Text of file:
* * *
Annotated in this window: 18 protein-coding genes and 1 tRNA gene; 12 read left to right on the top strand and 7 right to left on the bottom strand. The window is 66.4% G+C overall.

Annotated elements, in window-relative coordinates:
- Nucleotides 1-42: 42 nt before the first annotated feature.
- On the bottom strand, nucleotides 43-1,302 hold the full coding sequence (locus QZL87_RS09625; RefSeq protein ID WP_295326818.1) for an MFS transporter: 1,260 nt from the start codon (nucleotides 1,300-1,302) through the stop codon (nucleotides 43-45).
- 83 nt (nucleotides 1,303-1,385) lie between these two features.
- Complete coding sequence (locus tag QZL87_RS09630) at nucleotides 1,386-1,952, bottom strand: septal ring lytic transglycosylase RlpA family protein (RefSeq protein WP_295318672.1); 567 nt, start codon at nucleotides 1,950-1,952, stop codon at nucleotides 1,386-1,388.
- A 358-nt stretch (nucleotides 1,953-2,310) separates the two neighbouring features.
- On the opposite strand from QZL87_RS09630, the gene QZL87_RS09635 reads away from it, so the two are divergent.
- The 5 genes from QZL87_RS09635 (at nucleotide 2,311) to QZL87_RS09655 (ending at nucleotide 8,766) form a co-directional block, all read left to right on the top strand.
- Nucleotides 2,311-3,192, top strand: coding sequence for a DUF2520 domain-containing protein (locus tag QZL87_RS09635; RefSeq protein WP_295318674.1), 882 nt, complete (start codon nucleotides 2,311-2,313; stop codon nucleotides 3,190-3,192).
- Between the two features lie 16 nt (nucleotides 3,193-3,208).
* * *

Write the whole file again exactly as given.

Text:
Annotated in this window: 18 protein-coding genes and 1 tRNA gene; 12 read left to right on the top strand and 7 right to left on the bottom strand. The window is 66.4% G+C overall.

Annotated elements, in window-relative coordinates:
- Nucleotides 1-42: 42 nt before the first annotated feature.
- On the bottom strand, nucleotides 43-1,302 hold the full coding sequence (locus QZL87_RS09625; RefSeq protein ID WP_295326818.1) for an MFS transporter: 1,260 nt from the start codon (nucleotides 1,300-1,302) through the stop codon (nucleotides 43-45).
- 83 nt (nucleotides 1,303-1,385) lie between these two features.
- Complete coding sequence (locus tag QZL87_RS09630) at nucleotides 1,386-1,952, bottom strand: septal ring lytic transglycosylase RlpA family protein (RefSeq protein WP_295318672.1); 567 nt, start codon at nucleotides 1,950-1,952, stop codon at nucleotides 1,386-1,388.
- A 358-nt stretch (nucleotides 1,953-2,310) separates the two neighbouring features.
- On the opposite strand from QZL87_RS09630, the gene QZL87_RS09635 reads away from it, so the two are divergent.
- The 5 genes from QZL87_RS09635 (at nucleotide 2,311) to QZL87_RS09655 (ending at nucleotide 8,766) form a co-directional block, all read left to right on the top strand.
- Nucleotides 2,311-3,192, top strand: coding sequence for a DUF2520 domain-containing protein (locus tag QZL87_RS09635; RefSeq protein WP_295318674.1), 882 nt, complete (start codon nucleotides 2,311-2,313; stop codon nucleotides 3,190-3,192).
- Between the two features lie 16 nt (nucleotides 3,193-3,208).